Title:

Kind
Code:

A1

Abstract:

A computer-implemented method and system for large-scale automatic forecasting. The method and system determine which forecasting models in a pool of forecasting models may best predict input transactional data. Candidate models are selected from the pool of forecasting models by comparing characteristics of the models in the pool with characteristics of the input transaction data. To further reduce the number of models, hold-out sample analysis is performed for the candidate models. The candidate model(s) that best perform with respect to the hold-out sample analysis are used to generate forecasted output.

Inventors:

Leonard, Michael James (Cary, NC, US)

Elsheimer, David Bruce (Garner, NC, US)

Elsheimer, David Bruce (Garner, NC, US)

Application Number:

10/402849

Publication Date:

10/23/2003

Filing Date:

03/28/2003

Export Citation:

Assignee:

LEONARD MICHAEL JAMES

ELSHEIMER DAVID BRUCE

ELSHEIMER DAVID BRUCE

Primary Class:

International Classes:

View Patent Images:

Related US Applications:

Primary Examiner:

MANSFIELD, THOMAS L

Attorney, Agent or Firm:

Jones Day, John Biernacki V. (North Point, Cleveland, OH, 44114, US)

Claims:

1. A computer-implemented method for automatically selecting forecasting models, comprising the steps of: receiving a pool of forecasting models, wherein the forecasting models in the pool have at least one pre-identified model characteristic; receiving time series data indicative of transactional activity; determining at least one statistical characteristic of the time series data; comparing the determined statistical characteristic of the time series data with the pre-identified model characteristic of the forecasting models in the pool to identify candidate forecasting models; determining a data subset from the time series data and a hold-out sample from the time series data; optimizing at least one parameter of the candidate forecasting models using the time series data subset; calculating statistics-of-fit for the candidate forecasting models using the hold-out sample; and selecting at least one of the candidate forecasting models based upon the calculated statistics-of-fit of the candidate forecasting models.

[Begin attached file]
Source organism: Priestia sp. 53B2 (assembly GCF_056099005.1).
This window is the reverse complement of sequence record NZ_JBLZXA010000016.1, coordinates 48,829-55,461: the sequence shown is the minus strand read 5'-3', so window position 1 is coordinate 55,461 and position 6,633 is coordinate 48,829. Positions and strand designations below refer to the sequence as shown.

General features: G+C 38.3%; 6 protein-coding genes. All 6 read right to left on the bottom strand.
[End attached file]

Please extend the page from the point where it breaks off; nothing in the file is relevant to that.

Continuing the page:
2. The method of claim 1, wherein the time series data includes data representative of operating a physical system over a period of time.

3. The method of claim 2, wherein the physical system is a manufacturing system.

4. The method of claim 2, wherein the physical system is a system selected from the group consisting of a grocery store chain, a retail store chain, and combinations thereof.

5. The method of claim 1, further comprising the step of: optimizing at least one parameter of the selected candidate forecasting model using substantially all of the time series data.

6. The method of claim 1, further comprising the step of: generating a forecasted output using the selected candidate forecasting model.

7. The method of claim 6, wherein the forecasted output includes a prediction, an upper confidence limit, and a lower confidence limit.

8. The method of claim 1, wherein the time series data is accumulated from a file of transactional data using at least one pre-selected parameter.

9. The method of claim 8, wherein the pre-selected parameters include an accumulation frequency, a seasonal cycle, and an accumulation method.

10. The method of claim 8, wherein the file of transactional data is accumulated from an Internet website.

11. The method of claim 8, wherein the file of transactional data is accumulated from a point-of-sale (POS) device.

12. The method of claim 1, further comprising the step of: generating a forecasted output for one time period using the selected candidate forecasting model; receiving additional time series data for the one time period; and calculating at least one in-sample statistic-of-fit for the selected candidate forecasting model using the forecasted output and the additional time series data.

13. The method of claim 12, further comprising the step of: generating an evaluation output that indicates the in-sample statistic-of-fit.

14. The method of claim 13, further comprising the step of: selecting a new candidate forecasting model from the pool of forecasting models based on the evaluation output.

15. The method of claim 1, further comprising the step of: generating a forecasted output for a plurality of time periods using the selected candidate forecasting model; receiving additional time series data for the plurality of time periods; and calculating at least one in-sample statistic-of-fit for the selected candidate forecasting model using the forecasted output and the additional time series data.

16. The method of claim 15, further comprising the step of: generating a performance analysis output that indicates the in-sample statistic-of-fit.